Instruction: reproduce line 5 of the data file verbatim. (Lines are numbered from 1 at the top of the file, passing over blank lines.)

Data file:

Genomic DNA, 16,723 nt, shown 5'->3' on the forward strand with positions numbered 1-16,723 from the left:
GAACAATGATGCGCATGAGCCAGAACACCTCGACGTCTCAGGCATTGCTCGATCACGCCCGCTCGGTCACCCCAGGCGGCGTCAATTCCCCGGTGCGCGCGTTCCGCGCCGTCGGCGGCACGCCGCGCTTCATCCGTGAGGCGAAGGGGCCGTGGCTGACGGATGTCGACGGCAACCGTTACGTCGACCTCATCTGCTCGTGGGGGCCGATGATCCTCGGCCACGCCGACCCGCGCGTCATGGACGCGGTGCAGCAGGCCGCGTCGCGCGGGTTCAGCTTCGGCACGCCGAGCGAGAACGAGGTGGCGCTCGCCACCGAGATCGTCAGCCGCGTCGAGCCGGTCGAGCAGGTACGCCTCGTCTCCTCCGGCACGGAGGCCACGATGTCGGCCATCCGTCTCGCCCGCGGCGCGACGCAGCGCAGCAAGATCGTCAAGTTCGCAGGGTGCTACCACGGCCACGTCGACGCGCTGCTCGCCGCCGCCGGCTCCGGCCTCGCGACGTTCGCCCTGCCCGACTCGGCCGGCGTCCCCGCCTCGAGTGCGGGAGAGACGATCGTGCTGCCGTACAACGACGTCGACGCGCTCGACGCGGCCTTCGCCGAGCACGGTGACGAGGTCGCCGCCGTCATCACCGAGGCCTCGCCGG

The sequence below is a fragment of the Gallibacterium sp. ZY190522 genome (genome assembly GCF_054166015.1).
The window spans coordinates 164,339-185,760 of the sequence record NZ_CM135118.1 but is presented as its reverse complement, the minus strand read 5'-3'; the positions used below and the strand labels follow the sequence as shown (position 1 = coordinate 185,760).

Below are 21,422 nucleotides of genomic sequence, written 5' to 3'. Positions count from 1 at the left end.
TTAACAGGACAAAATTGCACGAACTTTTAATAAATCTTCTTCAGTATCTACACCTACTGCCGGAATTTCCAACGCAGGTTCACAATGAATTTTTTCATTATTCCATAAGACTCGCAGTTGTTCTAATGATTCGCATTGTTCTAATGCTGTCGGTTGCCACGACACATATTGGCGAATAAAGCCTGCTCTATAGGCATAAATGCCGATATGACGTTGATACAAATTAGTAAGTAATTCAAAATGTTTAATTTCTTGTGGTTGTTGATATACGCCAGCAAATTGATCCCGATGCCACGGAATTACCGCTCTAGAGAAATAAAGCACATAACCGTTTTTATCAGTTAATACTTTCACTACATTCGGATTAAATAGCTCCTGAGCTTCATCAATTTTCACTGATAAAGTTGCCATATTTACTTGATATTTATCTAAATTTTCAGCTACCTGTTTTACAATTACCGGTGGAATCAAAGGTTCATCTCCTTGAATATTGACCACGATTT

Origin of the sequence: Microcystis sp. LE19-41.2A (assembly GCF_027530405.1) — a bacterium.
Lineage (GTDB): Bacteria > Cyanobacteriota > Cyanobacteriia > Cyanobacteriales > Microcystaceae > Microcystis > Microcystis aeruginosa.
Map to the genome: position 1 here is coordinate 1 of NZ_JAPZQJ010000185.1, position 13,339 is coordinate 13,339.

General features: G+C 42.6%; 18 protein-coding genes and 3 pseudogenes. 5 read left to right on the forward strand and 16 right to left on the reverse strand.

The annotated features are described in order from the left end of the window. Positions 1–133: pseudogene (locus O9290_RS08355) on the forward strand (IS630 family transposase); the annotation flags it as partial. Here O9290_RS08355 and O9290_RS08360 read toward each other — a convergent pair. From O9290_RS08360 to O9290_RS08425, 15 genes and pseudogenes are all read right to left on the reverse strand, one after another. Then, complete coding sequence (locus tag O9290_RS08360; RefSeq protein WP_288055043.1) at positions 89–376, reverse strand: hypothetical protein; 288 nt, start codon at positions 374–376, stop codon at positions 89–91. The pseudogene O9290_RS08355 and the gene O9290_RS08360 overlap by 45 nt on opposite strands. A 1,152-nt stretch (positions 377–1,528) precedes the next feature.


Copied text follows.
Below are 21,422 nucleotides of genomic sequence, written 5' to 3'. Positions count from 1 at the left end.